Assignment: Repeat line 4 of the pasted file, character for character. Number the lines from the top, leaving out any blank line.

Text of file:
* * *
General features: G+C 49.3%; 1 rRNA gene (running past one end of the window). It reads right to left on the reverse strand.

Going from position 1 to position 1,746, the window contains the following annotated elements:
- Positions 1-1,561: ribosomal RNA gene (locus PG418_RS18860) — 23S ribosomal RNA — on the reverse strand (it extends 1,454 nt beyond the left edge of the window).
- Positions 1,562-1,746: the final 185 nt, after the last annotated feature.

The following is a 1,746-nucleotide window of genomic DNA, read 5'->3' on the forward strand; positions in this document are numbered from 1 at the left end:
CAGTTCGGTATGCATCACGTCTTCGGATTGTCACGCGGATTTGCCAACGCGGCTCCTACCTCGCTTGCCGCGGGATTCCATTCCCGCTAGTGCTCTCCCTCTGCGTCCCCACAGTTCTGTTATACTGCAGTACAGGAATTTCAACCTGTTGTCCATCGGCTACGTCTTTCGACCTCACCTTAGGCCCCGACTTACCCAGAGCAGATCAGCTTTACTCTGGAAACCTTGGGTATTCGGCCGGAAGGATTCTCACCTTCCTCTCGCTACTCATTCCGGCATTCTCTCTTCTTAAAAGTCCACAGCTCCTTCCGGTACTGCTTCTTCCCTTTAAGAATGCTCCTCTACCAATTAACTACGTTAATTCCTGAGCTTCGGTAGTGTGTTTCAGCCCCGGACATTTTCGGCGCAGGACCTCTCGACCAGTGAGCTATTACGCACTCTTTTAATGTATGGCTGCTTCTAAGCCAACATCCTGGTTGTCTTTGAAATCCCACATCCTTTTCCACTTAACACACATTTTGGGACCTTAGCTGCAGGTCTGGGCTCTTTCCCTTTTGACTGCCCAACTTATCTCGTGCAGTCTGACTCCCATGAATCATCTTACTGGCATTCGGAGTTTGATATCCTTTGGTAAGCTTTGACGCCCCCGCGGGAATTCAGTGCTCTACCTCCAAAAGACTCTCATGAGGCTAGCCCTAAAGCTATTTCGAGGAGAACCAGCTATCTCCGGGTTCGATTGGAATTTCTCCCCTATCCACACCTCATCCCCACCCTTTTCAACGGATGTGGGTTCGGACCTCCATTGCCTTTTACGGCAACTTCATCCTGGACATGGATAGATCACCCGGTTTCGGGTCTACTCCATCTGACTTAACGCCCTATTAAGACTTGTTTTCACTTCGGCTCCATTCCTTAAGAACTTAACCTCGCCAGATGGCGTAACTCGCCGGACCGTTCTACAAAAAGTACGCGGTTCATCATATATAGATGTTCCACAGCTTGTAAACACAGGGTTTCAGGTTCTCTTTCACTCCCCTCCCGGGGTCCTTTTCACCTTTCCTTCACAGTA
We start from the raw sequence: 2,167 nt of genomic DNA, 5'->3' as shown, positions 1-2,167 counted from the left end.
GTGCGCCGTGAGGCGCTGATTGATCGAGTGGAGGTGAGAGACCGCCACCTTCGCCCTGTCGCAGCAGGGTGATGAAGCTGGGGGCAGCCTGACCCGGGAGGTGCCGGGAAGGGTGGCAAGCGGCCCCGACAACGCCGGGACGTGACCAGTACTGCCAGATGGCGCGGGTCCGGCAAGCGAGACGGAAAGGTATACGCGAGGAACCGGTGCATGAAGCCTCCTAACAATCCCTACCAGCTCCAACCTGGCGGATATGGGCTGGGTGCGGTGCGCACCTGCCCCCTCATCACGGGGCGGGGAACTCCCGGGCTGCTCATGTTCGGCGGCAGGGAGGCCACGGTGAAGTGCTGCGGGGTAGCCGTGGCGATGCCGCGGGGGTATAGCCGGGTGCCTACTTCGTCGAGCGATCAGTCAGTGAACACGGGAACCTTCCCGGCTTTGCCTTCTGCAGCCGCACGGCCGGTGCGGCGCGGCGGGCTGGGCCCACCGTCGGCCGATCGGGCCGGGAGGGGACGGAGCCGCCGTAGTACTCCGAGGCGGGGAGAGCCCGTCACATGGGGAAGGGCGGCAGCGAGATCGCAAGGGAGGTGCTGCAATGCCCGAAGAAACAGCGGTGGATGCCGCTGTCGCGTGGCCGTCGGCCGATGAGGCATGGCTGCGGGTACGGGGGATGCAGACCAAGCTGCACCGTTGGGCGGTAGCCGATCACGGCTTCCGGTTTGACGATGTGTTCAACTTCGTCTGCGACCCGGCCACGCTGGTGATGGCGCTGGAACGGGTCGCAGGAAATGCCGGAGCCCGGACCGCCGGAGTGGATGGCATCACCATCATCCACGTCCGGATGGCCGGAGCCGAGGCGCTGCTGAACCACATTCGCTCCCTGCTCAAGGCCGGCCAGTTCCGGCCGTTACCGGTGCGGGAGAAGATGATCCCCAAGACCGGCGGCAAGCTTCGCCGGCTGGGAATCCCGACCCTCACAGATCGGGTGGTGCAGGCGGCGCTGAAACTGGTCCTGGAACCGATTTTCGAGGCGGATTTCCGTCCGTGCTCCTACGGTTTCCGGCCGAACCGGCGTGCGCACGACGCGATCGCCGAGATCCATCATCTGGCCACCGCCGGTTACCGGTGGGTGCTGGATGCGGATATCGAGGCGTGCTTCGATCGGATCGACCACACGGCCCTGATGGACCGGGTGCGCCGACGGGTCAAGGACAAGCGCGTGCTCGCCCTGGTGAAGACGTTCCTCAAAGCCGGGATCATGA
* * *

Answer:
- Positions 1,562-1,746: the final 185 nt, after the last annotated feature.